On June 6, Master Gardeners helped plant ten earthboxes in the Garfield Park Conservatory Demonstration Garden. We want to thank Master Gardeners Kathy Maskall, Jim Cobb, Junious Turner, Suzie Pagadala and Krista Babbett. Elizabeth Bruhns, Chicago Master Gardener Coordinator and Harmony Piccicua from Garfield Park Alliance also helped.
June 24, 2006
June 24, 2006
Come to the free Summer Home Gardening classes listed below at the Chicago High School for Agricultural Sciences at 3807 West 111 Street or the Chicago South Extension office at 8751 South Greenwood. All classes are held through our telenet system which allows Horticulture staff from across the state to teach the classes. Classes will last 90 minutes with time for a Q&A session. This is an easy and free way to get those education hours. Classes are open to the public. Call Aida Peralta at 773-768-7779 to register or email her at firstname.lastname@example.org.
Tree and Shrub Insect Pests
July 18 at 1 p.m. or July 20 at 7 p.m.
Learn about eighteen different insects and mites that attack fourteen common shrubs and small trees.
Perennials for Special Use
August 1 at 1 p.m. or August 3 at 7 p.m.
This session highlights various perennials and their special uses–from attracting butterflies and hummingbirds, to dealing with shade areas, to discouraging deer from feeding on your landscape plants.
August 15 at 1 p.m. or August 17 at 7 p.m.
Edible flowers have been used in the culinary arts for hundreds of years. Learn how to properly identify edibles and which plants to avoid.
June 24, 2006
We had to reschedule the Cook County Juvenile Detention Center Rooftop Garden planting at 1100 South Hamilton last week due to rain. We need Master Gardeners to help out this coming Thursday, June 29 from 2:30 p.m. to 4:30 p.m. We will be planting ten earthboxes and a few planters with the younger boys unit at the center. Please call Nancy at 773-233-0476 or email her at email@example.com if interested.
June 20, 2006
On Saturday and Sunday, July 22 and 23 at Sheffield and Webster (2200 North and 1000 West), the Sheffield Garden Walk will be held. The following are two volunteer opportunities for the event:
Staffing the "Ask a Master Gardener" desk and answering questions about gardening and giving out some Extension handouts. Either or both days, one or two volunteers needed from 1:00 p.m. to 4:00 p.m. You will be seated under a tent with bathrooms available.
Two volunteers for a total of four volunteers are needed for each day to lead specialty garden tours. These are gardens that are not on the garden walk, but are only available to small private groups and gardens that are on the walk. The Master Gardener leading each tour will highlight the plant material, design concepts and special features of each garden. There will be two tour groups both Saturday and Sunday, each touring 3 gardens. The tours will depart at 3:30 p.m. each day and will last about 1:30 minutes. These are walking tours and each group will be limited to 20 people.
The benefits include free food and drinks including free admission and music entertainment. Please contact Laury Lewis- e-mail at firstname.lastname@example.org or Crissy Lucado - e-mail at email@example.com.
Master Gardeners should have some plant and design knowledge. The garden tour leaders will be briefed and shown the gardens prior to the event. This is a fun event and very popular for the 15,000 people that enjoy the garden walk over the weekend.
June 19, 2006
Organic gardening is gaining favor among people concerned about the quality of their food and lifestyle. Whether you are an experienced organic gardener or a beginner looking for guidance as you start out, the University of Illinois' Organic Gardening Day 2006 will give you plenty to think about as you begin to dream about next year's gardening successes. This event is scheduled for Saturday, October 21, 2006, from 8:00 a.m. to 4:30 p.m., at the Holiday Inn Hotel and Conference Center, 1001 Killarney Street, Urbana, Illinois, just off I-74 at exit 183 (Lincoln Avenue). The first educational session begins promptly at 9 a.m.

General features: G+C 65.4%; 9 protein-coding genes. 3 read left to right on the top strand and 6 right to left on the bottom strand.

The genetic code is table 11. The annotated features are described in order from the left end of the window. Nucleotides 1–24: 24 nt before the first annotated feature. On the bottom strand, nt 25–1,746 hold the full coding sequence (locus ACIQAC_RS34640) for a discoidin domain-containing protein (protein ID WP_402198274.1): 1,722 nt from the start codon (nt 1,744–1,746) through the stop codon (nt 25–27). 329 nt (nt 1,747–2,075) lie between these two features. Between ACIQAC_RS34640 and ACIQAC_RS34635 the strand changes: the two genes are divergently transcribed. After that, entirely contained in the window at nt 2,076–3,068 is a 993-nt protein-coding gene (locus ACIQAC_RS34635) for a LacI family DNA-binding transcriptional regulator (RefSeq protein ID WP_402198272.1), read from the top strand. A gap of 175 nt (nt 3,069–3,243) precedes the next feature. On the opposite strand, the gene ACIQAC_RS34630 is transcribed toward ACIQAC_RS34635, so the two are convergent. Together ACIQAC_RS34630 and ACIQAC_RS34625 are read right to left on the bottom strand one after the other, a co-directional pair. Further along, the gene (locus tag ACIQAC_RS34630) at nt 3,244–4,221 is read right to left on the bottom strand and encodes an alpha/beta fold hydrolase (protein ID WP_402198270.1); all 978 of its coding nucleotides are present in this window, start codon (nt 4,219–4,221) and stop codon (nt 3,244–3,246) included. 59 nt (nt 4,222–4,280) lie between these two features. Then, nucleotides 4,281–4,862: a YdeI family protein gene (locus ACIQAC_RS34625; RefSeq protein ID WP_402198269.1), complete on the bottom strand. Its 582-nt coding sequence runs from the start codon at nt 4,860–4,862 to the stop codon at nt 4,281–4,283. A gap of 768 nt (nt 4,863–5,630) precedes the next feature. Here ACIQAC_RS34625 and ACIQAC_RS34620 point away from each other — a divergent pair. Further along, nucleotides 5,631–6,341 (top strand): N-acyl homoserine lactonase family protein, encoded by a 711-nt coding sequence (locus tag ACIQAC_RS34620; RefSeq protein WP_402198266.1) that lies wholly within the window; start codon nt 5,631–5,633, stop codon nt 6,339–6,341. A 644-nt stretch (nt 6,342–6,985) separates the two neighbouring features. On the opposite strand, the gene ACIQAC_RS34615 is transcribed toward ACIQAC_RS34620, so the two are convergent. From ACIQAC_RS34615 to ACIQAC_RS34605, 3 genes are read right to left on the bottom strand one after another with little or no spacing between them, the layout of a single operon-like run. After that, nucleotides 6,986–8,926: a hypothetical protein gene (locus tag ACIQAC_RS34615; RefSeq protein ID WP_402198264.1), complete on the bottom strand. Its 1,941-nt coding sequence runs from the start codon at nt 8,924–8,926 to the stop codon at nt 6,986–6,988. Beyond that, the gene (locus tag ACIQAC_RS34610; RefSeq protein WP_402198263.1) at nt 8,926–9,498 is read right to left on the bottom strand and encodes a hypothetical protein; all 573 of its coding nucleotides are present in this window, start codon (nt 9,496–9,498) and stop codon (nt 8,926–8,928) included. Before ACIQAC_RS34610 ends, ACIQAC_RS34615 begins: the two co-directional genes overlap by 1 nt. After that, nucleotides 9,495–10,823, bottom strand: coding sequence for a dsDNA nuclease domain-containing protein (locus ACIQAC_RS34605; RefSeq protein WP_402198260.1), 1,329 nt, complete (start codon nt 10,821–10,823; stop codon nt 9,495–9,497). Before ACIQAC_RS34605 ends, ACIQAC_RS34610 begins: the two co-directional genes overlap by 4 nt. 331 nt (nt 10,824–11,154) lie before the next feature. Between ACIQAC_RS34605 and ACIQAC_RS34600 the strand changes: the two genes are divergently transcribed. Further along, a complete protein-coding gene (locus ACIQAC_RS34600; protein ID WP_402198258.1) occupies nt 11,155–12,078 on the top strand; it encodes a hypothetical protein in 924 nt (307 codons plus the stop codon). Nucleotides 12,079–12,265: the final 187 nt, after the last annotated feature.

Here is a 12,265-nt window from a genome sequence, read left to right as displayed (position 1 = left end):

"A day of educational and entertaining sessions, an organic theme lunch, and the chance to interact with noted organic gardening experts from around the country is all packed into this big day of gardening fun, food, and fellowship," Said Chuck Voigt, U of I Extension specialist. "This year's impressive lineup of educational sessions provides more than enough incentive to come early and take advantage of the whole day."
Keith Crotz, owner/operator of The American Botanist, will speak about The History and Literature of Organic Gardening. Keith is an alumnus of the University of Illinois and M.S.), and farms organically in Chillicothe, Illinois.
Dr. John Masiunas, U of I associate professor, will speak about his extensive work with weed control in small fruits and vegetable crops as well as cover crops and allelopathy. He will speak about cover crops, green manures, mulches, and organic weed control.
Ben Lubchansky, U of I graduate, organic farmer, and chef, will tempt our taste buds by demonstrating several recipes to promote Savoring the Flavor of Your Organic Produce.
Kent Whealy, founder of Seed Savers Exchange of Decorah, Iowa. The Heritage Farm there now has 52 organic gardens where seeds of valuable food crop genetic materials are maintained and cultivated for catalog sales. He will discuss the Organic Vegetable Gardens at Seed Savers' Heritage Farm.
Dan Bussey, who is in charge of the preservation orchard at Seed Savers' Heritage Farm, will outline how best to succeed at Organic Home Orcharding.
The program will include a retail area, featuring vendors of equipment, books, and many other organic gardening essentials. It will be open for shopping to program attendees and interested members of the general public from 8:00 a.m. until 3:30 p.m. There is no entrance fee for those attending only the retail event. Come early for the best selection of merchandise, because a lot of selling gets done during the registration hour.